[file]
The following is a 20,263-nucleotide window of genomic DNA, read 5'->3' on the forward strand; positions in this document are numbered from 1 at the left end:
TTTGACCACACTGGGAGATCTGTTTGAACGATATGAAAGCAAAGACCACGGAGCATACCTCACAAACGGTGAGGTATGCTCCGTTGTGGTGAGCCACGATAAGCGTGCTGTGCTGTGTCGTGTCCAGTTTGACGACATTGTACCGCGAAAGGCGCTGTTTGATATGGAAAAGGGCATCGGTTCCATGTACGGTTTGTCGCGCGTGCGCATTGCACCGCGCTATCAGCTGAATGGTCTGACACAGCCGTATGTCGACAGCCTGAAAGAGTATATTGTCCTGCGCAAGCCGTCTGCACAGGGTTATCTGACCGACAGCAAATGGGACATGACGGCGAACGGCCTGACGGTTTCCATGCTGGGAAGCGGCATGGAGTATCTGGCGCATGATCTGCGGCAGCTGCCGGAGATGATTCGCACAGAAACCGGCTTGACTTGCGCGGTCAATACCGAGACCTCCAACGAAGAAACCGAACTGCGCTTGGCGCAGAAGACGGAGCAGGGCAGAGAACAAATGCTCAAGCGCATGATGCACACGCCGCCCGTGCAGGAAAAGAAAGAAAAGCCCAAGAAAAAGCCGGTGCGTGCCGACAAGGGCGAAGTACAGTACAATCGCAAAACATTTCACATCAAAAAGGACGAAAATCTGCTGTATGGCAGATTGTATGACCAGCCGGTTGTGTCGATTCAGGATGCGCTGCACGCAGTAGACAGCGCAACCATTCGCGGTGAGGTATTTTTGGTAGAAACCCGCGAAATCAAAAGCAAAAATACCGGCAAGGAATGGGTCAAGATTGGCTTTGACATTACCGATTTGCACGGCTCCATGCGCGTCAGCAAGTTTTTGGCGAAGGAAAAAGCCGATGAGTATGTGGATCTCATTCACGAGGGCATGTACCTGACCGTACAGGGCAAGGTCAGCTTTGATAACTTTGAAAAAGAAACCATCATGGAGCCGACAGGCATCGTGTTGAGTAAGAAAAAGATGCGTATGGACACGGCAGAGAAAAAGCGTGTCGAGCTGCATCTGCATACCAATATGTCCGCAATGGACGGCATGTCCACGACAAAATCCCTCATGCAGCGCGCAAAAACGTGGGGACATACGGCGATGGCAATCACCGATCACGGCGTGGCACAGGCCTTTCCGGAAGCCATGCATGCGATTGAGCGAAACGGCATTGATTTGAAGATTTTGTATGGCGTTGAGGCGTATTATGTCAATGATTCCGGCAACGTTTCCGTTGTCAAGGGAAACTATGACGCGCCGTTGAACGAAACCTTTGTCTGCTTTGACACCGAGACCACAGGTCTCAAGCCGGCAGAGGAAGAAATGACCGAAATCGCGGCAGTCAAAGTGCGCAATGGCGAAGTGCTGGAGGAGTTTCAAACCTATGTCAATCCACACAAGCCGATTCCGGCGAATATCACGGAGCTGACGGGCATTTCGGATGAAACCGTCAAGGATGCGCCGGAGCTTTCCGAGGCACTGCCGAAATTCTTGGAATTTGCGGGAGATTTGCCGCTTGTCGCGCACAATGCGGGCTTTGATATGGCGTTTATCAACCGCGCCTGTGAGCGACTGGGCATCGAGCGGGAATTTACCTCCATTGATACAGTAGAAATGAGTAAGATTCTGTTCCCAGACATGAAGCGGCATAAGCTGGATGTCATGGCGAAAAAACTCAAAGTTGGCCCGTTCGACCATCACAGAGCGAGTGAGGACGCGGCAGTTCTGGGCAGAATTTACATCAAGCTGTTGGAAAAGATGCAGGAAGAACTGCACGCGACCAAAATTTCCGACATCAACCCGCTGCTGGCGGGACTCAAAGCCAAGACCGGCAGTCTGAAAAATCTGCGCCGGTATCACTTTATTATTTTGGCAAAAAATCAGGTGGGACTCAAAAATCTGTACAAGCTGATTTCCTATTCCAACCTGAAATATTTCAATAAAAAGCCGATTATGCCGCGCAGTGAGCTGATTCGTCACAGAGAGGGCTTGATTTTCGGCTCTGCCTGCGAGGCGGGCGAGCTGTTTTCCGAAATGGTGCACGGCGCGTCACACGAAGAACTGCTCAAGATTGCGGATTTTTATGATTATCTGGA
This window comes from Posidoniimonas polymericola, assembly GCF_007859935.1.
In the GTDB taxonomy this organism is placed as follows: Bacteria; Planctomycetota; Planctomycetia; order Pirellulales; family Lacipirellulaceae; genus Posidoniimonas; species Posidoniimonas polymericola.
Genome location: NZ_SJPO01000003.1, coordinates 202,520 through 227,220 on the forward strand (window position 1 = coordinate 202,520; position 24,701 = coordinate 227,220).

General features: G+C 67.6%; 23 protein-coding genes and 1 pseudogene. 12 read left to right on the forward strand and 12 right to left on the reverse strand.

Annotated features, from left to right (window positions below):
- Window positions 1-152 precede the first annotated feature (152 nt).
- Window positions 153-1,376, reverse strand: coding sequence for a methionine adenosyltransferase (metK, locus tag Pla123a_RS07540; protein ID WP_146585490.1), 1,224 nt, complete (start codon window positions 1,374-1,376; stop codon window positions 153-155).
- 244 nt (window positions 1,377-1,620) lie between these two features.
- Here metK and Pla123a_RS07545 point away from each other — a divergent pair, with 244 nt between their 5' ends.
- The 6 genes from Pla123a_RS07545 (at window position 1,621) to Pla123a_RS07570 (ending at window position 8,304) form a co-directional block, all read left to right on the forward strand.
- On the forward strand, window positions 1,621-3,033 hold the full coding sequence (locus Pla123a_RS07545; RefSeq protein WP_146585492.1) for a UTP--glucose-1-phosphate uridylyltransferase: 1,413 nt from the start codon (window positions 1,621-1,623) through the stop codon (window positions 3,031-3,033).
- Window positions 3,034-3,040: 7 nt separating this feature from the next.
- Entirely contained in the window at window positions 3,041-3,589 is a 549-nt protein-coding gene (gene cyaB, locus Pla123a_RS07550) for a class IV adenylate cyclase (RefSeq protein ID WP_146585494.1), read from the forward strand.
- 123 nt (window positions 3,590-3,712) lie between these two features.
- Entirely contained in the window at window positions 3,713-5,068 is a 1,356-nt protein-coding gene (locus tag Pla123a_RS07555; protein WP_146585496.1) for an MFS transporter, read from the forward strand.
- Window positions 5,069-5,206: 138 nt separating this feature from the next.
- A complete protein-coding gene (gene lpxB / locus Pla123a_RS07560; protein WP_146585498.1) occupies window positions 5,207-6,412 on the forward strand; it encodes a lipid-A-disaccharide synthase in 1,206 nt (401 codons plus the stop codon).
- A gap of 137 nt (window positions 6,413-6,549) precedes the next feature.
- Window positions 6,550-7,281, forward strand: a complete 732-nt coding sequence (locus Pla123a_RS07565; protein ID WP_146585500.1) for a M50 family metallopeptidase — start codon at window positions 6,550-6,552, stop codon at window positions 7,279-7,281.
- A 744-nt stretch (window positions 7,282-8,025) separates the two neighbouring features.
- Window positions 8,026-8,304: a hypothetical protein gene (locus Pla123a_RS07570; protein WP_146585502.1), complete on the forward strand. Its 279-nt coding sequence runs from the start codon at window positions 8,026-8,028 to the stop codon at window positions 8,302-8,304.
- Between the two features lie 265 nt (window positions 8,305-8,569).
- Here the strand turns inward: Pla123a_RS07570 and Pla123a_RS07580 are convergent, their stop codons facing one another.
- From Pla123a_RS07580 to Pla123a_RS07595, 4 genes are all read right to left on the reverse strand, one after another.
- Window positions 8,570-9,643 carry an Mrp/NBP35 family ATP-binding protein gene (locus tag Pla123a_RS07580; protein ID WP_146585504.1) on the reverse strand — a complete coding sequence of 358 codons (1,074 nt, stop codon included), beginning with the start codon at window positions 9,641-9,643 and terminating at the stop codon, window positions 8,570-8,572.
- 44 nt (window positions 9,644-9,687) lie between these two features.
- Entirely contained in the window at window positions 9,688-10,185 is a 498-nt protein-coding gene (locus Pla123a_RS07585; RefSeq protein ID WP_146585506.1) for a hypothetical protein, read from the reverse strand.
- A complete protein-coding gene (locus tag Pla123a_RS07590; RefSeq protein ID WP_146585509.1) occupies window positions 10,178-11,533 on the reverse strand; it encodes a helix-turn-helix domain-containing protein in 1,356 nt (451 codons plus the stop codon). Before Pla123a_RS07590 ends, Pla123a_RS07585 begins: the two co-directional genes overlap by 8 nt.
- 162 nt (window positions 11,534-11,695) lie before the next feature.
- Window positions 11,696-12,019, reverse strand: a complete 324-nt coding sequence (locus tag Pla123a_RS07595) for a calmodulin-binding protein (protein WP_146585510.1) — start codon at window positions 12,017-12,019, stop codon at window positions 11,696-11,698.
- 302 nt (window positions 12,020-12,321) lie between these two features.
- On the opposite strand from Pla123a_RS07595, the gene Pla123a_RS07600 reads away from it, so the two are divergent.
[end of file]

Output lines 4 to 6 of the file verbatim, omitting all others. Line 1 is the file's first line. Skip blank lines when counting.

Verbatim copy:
In the GTDB taxonomy this organism is placed as follows: Bacteria; Planctomycetota; Planctomycetia; order Pirellulales; family Lacipirellulaceae; genus Posidoniimonas; species Posidoniimonas polymericola.
Genome location: NZ_SJPO01000003.1, coordinates 202,520 through 227,220 on the forward strand (window position 1 = coordinate 202,520; position 24,701 = coordinate 227,220).

General features: G+C 67.6%; 23 protein-coding genes and 1 pseudogene. 12 read left to right on the forward strand and 12 right to left on the reverse strand.